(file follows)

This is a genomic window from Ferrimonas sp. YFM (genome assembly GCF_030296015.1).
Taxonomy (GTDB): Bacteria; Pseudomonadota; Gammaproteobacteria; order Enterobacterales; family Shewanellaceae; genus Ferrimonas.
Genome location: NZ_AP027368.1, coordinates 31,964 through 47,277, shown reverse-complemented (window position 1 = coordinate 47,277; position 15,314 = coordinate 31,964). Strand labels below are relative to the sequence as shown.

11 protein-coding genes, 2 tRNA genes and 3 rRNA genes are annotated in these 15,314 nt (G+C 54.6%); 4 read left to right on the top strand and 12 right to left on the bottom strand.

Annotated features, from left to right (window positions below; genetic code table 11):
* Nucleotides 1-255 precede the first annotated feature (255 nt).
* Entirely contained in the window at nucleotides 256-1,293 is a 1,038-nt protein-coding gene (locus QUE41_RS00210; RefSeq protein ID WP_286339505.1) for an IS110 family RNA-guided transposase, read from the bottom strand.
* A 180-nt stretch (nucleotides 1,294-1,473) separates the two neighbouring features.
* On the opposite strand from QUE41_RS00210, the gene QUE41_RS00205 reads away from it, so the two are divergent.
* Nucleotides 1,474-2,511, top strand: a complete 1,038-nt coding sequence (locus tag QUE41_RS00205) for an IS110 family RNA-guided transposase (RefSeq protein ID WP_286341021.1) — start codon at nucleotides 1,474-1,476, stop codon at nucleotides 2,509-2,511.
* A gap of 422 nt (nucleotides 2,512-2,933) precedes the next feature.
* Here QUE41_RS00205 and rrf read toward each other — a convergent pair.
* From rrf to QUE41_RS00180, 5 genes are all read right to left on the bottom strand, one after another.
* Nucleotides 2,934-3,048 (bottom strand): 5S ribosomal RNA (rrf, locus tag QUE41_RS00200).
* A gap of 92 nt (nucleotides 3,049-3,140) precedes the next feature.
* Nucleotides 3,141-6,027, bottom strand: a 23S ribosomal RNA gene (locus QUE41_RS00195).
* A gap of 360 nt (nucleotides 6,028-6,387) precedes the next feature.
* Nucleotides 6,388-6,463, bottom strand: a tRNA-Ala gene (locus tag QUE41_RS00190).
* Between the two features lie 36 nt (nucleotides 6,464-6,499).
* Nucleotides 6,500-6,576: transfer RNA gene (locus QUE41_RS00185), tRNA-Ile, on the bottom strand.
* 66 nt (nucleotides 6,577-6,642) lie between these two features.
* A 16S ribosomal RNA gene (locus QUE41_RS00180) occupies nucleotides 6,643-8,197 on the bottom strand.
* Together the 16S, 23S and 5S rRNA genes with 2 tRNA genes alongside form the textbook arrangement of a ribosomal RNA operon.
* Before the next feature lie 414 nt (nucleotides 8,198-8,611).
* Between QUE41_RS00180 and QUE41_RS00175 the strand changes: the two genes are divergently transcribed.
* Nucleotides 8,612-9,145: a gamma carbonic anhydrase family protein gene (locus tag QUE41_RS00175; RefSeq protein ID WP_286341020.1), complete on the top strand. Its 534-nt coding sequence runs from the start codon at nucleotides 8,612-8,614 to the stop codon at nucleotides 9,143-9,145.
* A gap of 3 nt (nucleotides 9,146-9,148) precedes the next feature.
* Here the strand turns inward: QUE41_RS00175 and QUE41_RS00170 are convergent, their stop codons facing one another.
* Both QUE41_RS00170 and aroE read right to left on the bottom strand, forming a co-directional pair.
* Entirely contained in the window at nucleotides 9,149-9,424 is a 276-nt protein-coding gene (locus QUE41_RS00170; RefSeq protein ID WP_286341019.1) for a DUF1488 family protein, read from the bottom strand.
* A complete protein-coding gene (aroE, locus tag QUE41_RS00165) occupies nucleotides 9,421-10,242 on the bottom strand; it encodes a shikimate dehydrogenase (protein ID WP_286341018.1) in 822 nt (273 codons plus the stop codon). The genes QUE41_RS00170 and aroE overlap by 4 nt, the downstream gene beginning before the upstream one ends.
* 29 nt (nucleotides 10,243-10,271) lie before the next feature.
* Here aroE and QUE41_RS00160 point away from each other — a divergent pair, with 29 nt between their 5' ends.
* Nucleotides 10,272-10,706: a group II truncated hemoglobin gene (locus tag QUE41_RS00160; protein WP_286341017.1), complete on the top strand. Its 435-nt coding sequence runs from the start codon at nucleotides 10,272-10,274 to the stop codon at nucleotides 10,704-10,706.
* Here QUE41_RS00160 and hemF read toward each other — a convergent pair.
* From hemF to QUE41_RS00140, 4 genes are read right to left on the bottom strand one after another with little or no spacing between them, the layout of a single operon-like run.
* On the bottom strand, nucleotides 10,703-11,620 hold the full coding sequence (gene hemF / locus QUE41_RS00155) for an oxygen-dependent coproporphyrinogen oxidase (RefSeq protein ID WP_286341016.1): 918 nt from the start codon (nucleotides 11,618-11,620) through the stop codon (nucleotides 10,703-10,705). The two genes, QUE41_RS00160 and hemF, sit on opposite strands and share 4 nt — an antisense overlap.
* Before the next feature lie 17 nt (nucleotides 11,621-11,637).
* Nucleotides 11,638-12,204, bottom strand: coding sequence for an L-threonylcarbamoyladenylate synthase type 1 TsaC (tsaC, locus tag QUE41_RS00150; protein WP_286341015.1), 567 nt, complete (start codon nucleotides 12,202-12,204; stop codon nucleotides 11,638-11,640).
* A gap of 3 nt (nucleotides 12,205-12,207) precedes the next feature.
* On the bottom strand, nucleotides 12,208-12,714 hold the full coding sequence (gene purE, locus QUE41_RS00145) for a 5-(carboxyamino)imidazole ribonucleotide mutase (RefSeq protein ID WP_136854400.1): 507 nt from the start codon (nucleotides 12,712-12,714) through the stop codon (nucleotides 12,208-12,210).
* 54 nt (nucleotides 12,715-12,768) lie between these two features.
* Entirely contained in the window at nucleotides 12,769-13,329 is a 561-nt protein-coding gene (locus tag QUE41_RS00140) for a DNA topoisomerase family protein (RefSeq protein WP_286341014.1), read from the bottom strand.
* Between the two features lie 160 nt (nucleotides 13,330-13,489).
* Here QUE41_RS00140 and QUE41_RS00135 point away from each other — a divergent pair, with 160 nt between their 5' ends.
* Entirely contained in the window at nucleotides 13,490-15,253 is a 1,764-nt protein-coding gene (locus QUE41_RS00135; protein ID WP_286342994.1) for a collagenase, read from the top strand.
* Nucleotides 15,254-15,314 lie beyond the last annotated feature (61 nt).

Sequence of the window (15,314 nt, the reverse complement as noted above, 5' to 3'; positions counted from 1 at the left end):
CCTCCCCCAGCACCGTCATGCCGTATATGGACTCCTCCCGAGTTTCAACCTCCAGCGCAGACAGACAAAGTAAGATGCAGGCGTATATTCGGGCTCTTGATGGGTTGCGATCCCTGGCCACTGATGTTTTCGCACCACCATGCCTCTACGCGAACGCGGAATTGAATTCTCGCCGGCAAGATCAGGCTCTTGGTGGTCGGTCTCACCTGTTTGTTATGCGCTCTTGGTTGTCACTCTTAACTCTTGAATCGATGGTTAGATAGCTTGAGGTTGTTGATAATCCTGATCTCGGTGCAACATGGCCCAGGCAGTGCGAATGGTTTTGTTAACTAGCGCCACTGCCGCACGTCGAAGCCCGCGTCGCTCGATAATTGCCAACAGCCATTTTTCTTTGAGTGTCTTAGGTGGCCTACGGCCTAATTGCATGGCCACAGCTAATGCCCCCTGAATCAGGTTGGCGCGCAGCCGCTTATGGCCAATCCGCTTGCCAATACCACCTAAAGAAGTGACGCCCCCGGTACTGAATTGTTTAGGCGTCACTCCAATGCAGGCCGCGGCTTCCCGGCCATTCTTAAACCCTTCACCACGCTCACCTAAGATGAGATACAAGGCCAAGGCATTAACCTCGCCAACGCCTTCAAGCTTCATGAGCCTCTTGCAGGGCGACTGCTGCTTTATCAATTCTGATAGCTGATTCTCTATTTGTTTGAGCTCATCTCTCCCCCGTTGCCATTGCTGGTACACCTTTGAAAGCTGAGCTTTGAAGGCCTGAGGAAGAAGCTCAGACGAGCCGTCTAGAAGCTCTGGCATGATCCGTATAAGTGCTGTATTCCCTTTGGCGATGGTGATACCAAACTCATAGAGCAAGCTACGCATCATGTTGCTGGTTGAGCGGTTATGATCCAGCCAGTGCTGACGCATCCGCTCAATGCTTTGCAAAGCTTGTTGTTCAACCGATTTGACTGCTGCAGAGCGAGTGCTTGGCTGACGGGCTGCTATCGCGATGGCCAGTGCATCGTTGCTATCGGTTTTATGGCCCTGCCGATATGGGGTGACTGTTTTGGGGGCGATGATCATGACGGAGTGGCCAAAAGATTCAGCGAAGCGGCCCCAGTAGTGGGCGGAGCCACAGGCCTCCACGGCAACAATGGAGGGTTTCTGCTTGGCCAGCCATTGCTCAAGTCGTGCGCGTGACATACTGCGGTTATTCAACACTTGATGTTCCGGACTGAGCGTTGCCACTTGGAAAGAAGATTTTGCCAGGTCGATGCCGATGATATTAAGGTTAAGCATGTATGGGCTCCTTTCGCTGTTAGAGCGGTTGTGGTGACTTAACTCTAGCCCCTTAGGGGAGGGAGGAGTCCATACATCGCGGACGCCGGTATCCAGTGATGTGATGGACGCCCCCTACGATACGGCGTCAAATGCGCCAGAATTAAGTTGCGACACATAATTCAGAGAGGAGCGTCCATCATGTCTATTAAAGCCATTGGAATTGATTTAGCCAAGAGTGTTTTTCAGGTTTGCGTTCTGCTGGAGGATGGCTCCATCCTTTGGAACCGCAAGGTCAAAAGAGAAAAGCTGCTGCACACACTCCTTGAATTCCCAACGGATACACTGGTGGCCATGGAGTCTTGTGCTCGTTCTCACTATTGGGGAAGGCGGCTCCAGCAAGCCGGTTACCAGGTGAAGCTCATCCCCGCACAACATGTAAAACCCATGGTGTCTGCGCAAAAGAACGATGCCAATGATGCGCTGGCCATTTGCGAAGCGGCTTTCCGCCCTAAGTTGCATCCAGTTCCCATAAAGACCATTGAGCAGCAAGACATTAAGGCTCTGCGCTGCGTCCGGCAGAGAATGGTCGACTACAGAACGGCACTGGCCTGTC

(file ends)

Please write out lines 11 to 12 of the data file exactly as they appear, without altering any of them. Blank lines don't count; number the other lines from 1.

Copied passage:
* A gap of 422 nt (nucleotides 2,512-2,933) precedes the next feature.
* Here QUE41_RS00205 and rrf read toward each other — a convergent pair.